20. I read an article about a six year old named Jani (Los Angeles Times) who is unbelievably ill with schizophrenia. How is it that we cannot help people more with their various illnesses? And their families.

21. A financial advice expert suggested that you not spend more than 50% of your income on necessary expenses (housing, utilities, insurance, transportation, food, debts). 20% should go to savings, and 30% can be for "fun." We spend 80% of our income on necessities. I feel like I am failing by not making my share of the income.

22. Even though I actually love doing it, and all evidence points to the contrary, I am always afraid that everything I write is miserably, pathetically generic, unclear, trite and useless. Making myself sit down and write requires an amazing amount of self-discipline. It is like jumping off the emotional cliff into the abyss of fearful, bad feelings. Without a parachute. On a cold foggy day. Blindfolded.

Things I Feel Happy about Today (That Remind Me that My Life is Really Pretty Wonderful and that I Am Hopeful, Resilient, and Perplexingly Blessed):

1. I'm sitting here writing. Right now. And it feels great.

2. I actually have quite a lot of friends. When I feel lonely, it is mainly illusion.

3. My daughters are the most gorgeous, wonderful, amazing beings in the world. I love being near them even when they are driving me crazy. Two nights ago, I laid down with my older daughter to put her to sleep (it was a sleepover and some enforcement was called for at 1:30 am!!!) and I was stroking her head and holding her lovely gold hair in my hand and thinking, I am so incredibly lucky. They are the prize. I would not give all of this up for anything.

4. My husband loves me very much, and I love him. When I remember to be patient, we get along very well.

5. We are so lucky and blessed to have our cozy, lovely home and somehow still have enough money to meet all of our needs and pamper our daughters and have fun.

6. I get paid to sit at home and write. It is a dream job. How did this happen??

7. I love our family walks in the neighborhood in our small town. We know an incredibly high percentage of our neighbors - for blocks around.

8. My daughters' school and educations could not be better. They are excelling in every area. My older daughter just qualified for GATE. I know I shouldn't care but I am SO thrilled. It's external validation.

9. We are having the best summer we have had in years. We had a stunning vacation in San Diego and we're going to a resort in Palm Springs this week. A resort!! (It's cheap because it's like 120 degrees there now.)

10. My younger daughter's eighth birthday lasted for a week. We had a great birthday party, all little girls and giggles and fairies and butterflies. I love throwing parties for my daughters and spoiling them. I feel so lucky to be able to give them so much of my time, plus security, plus education, plus material goods as the icing on the cake.

11. My life could have been totally screwed up by now, but somehow it isn't. I don't understand how I have been so lucky when the path has been so treacherous.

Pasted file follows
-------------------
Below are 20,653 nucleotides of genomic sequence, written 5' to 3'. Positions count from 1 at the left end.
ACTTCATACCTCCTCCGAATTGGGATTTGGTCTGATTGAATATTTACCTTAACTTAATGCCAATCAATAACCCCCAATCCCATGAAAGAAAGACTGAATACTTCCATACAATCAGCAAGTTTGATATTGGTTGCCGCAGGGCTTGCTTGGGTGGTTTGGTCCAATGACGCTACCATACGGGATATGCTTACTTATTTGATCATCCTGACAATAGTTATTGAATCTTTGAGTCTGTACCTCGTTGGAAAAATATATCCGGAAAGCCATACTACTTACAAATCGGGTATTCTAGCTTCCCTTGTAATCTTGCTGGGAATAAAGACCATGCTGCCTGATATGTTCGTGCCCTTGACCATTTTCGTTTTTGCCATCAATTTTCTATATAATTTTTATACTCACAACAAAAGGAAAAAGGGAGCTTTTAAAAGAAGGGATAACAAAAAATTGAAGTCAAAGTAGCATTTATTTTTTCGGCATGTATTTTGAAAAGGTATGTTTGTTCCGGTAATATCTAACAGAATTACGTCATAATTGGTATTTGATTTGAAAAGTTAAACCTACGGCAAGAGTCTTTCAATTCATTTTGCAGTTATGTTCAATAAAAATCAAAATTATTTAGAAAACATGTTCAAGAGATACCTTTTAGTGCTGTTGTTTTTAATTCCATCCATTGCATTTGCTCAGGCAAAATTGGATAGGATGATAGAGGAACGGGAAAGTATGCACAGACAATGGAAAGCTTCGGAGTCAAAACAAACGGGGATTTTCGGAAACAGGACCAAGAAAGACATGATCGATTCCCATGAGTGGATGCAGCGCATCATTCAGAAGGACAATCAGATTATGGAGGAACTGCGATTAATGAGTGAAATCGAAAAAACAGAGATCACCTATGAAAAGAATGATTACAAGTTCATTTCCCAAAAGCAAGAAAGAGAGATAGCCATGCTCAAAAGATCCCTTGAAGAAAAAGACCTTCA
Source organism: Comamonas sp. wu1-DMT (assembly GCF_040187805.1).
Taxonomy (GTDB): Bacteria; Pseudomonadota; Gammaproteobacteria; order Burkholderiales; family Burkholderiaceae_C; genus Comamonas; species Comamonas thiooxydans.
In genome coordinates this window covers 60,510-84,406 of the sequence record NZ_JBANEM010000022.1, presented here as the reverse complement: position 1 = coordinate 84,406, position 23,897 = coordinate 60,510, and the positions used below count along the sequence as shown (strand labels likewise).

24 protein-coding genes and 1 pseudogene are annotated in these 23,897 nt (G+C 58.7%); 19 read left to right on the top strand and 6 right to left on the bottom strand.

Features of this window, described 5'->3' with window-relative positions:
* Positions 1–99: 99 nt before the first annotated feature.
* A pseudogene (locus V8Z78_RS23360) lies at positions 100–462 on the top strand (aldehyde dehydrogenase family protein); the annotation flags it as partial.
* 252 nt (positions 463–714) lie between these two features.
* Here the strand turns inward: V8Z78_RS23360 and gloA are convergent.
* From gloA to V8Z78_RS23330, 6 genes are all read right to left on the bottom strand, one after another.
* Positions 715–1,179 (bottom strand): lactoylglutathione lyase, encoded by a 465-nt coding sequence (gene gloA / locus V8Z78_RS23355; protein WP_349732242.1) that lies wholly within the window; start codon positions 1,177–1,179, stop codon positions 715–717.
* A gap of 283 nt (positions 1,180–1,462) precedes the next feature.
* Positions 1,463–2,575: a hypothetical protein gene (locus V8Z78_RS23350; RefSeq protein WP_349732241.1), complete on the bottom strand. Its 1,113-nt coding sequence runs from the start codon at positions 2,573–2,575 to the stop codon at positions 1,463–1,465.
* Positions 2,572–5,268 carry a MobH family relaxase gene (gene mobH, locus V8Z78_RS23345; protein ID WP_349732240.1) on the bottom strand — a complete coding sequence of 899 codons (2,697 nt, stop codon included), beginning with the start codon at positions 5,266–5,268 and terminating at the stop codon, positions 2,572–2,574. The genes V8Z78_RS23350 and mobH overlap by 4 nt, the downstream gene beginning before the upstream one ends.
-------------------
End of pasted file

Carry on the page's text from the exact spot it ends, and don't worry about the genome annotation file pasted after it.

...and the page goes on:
12. I am strong and smart and brave. And clear thinking in a crisis. When my friend tried to rape me, he didn't succeed. I fought him off. I absolutely refused to let it happen and I was the victor.

13. Considering how much trauma I've been through, I am remarkably whole. Damaged, yes, a bit anxious and PTSD. But overall, optimistic and resilient and hopeful and moving forward. Healing myself with time and care and support. And I still love people. It's incredible.

14. I love yoga. It is so special to me. I finished a teaching program that was as hard as graduate school despite all the challenges. As soon as I send in my paperwork, I'm an RYT!!! (registered yoga teacher)

15. Now that my program is done, my weekends are free again. Autumn is going to rock!!

16. Autumn is my very favorite time of year and it is coming soon! (It feels even sooner with school starting on Aug. 4!)

17. If I give my friend a kidney, I can save her life. That simple. Such a wondrous gift - for both of us.

18. I am actually very pretty and healthy despite not liking my weight. There are people in the world with horrible physical problems and I don't have to deal with that.

19. This list could go on and on and on.


I have a new office.

Well, sort of.

I've decided that the green library room in the local coffee place is my office. It's charming actually. I have a large wooden table, next to a window, with a quaint lamp on it. Looks like a law library study area. From home, the drive is only about ten minutes - close enough to get back to the girls' school quickly if need be.

Wireless is free, and there are people here just waiting to make me delicious beverages and exchange a few minutes of warm chitchat.

At home, I have a terribly hard time concentrating. I feel the weight of all the undone housework pressing around me. Laundry, dusting, vacuuming, tidying are all vying for my attention. Plus if I sit around silently in the kitchen all day, writing, I get sort of grumpy about spending the whole evening there cooking dinner, helping with homework, and watching TV. So I thought a good plan for the coming autumn would be to find a dedicated work space.

It's particularly challenging to concentrate at home with my family all there on vacation. We are eight weeks into someone being at home with me at all times, and two weeks remain before they all go back to school. I'm sure that right now my family room is filled with Disney channel's overly happy chatter and laughter. Not optimal for writing!

Part of me of course wishes I could just be on vacation with my family. But that's not how it is. I still have a workload, and I've done precious little of it over the last two months. I really need to do at least several hours a day even during vacation.

Sounds so easy, huh, but it's so tough not to get sucked into other things.

When school starts, I'm sure I'll be very, very lonely and miss them all. But at least I can try to make that isolated time work for me.

You know, by working.

Wednesday, July 15, 2009

one moment last night

I picked up the cast aside plastic cup, spattered with dirt from the neighbor's gutter because it seemed like the right thing to do.

Karma is a big responsibility.

Tuesday, July 14, 2009

Reflective Pause

Sorry for my lengthy break and if any of you were concerned about me. I find myself pulling back lately, needing to evaluate. I've been embracing vacation - from the routine, from stresses, from the patterns I've created over the last few years.